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Jun 1, 1997 12:00 AM

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Consolidated Graphics CEO Joe Davis has an interesting-and successful-philosophy about the acquisitions strategy that moved his company from tenth last year to sixth place in 1997. He and his team at Consolidated like to acquire printing companies whose presidents won't act as if they've been acquired. "People ask me how I can run 20 different companies. I just say I don't manage 20 companies-those companies' presidents do that job."

With a total headquarters staff of 15 people, Consolidated has nonetheless caught the attention of mainstream business media such as Forbes magazine, which put the consolidator on its list of "best-managed" high-growth companies last year.

Growth through acquisition is a tricky business, however. Davis lists the criteria Consolidated uses to identify prospects for acquisition: first, a good reputation in its own local market; second, good financial operating results; and third, a good fit with Consolidated's own corporate culture.

The results of this selection process are impressive: Consolidated's 20 operating companies averaged 12 percent operating income last year. In fact, several of them were already at seven percent to eight percent annual profitability before being acquired. While Consolidated doesn't handle turnaround situations, a well-managed company running at a slight loss might still be a candidate for consideration.

In exchange, acquired companies have the benefits of Consolidated's group legal, human resources and banking assistance, plus the kind of purchasing power that leads to the recent multi-year sheet-fed purchase agreement with Komori USA. "We partnered with Komori because it could work with our vision and offers top-of-the-line pressroom technology," says Davis

Consolidated's three-year Management Development Program is well-known in the industry. Recruiting efforts for new hires now extend to 13 colleges nationwide, according to Ron Hale, vice president and treasurer with Consolidated. Interestingly, a new hire is not typically a graphic arts major, but more likely a liberal arts, business or engineering graduate. "Especially one we think might have the potential to become a company president one day," Davis adds.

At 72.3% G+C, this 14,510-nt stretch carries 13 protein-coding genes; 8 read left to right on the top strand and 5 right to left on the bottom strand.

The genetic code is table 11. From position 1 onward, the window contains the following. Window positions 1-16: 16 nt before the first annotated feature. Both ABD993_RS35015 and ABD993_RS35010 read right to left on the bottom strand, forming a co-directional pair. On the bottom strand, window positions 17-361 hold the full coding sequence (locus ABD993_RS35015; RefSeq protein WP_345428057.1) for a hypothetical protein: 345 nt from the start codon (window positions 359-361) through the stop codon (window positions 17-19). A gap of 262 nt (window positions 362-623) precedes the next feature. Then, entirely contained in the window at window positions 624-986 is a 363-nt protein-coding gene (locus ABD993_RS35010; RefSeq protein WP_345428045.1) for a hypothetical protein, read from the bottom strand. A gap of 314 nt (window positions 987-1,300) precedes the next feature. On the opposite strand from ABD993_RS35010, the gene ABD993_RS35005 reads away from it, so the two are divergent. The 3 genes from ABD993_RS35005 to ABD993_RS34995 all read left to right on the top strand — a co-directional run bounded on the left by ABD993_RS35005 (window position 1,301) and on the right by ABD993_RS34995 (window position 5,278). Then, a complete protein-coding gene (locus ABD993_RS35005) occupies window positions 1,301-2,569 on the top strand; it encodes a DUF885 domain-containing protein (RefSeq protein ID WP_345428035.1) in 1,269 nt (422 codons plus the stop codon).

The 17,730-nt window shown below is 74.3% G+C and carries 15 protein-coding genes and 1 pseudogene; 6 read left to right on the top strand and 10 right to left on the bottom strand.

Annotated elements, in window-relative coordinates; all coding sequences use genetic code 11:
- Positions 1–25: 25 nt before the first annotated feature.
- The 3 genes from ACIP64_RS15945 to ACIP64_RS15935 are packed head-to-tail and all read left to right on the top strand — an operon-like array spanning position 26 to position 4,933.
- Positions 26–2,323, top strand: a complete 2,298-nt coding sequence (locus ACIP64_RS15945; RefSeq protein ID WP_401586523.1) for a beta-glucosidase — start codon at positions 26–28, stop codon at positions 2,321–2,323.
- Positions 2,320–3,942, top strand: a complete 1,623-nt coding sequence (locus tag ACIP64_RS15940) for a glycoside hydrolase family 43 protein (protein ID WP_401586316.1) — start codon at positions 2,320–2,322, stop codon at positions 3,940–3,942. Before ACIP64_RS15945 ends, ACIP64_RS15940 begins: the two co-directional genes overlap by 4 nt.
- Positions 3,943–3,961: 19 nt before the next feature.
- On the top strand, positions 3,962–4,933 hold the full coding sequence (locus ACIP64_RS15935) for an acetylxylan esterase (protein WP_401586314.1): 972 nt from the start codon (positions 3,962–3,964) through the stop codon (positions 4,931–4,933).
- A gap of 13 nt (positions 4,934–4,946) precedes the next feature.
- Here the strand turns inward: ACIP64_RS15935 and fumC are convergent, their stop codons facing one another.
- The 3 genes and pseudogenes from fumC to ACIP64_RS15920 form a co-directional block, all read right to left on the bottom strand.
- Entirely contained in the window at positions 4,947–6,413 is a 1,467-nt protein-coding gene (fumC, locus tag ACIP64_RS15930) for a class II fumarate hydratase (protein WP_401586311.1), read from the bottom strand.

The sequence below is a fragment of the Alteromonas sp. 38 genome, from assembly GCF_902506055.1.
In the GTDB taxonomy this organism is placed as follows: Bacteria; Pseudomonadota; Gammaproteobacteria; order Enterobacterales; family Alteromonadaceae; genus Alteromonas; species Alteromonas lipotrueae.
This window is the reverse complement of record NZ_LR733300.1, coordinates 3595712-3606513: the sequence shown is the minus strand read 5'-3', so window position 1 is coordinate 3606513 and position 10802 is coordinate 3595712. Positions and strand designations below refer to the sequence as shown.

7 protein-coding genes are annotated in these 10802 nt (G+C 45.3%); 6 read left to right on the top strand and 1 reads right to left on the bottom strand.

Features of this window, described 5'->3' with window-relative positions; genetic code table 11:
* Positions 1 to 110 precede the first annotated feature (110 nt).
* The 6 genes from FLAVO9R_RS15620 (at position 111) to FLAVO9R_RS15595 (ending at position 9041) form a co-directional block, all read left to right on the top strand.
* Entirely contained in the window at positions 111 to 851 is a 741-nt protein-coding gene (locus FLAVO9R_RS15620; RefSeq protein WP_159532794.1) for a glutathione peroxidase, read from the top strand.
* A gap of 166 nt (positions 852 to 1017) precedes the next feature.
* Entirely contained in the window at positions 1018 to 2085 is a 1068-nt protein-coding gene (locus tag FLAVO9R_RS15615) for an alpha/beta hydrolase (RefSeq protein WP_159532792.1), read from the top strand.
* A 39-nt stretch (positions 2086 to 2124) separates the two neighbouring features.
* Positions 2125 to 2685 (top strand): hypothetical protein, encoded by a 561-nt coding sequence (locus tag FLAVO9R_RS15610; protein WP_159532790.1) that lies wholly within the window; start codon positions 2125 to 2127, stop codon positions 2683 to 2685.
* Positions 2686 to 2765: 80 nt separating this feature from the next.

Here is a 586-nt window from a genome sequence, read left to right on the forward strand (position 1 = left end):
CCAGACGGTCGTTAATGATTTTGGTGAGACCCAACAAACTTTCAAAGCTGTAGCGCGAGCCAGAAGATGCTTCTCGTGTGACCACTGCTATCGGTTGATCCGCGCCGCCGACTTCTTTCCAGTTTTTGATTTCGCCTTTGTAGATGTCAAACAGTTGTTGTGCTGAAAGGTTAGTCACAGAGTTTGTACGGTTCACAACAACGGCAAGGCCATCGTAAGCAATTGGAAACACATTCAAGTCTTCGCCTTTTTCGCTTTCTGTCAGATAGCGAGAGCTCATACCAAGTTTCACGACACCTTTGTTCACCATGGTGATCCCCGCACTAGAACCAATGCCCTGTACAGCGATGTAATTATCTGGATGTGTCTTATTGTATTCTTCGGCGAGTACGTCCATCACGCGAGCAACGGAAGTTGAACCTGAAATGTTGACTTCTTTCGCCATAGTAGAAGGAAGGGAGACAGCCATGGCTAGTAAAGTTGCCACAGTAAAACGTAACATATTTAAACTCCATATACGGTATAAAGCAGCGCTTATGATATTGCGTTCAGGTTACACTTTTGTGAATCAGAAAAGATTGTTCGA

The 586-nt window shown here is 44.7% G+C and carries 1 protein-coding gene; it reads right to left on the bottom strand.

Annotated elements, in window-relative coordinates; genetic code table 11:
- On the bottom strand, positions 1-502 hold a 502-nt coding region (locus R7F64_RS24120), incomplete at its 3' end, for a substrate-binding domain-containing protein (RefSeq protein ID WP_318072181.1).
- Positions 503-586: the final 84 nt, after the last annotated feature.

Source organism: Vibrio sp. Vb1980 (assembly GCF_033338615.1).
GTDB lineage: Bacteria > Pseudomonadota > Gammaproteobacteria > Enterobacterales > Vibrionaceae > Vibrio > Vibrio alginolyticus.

While creating a common business culture across 20 companies may be challenging at times, it also can offer opportunities for cross-fertilization, Davis explains. Consolidated's 20 company presidents convene four times annually for three-day presidents' meetings that include presentations on "best practices" from printers with special strengths in a particular technology or market. "Our Emerald City Graphics in Seattle, for example, does excellent specialized bindery and screen printing work, areas in which another company might want to develop its skills. Sometimes we have a customer for whom we can do some cross-selling of services from two or more of our groups in this way," reports Davis.

With a total of 93 presses at Consolidated's disposal-including sheet-fed, full web, one-color to eight-color, plus a digital color press-cross-selling shouldn't be difficult to do.

So what's the upper limit for Consolidated? "We take a conservative approach with all our acquisitions," Davis states. "That said, we can see ourselves becoming a $500 million company in the next three to four years."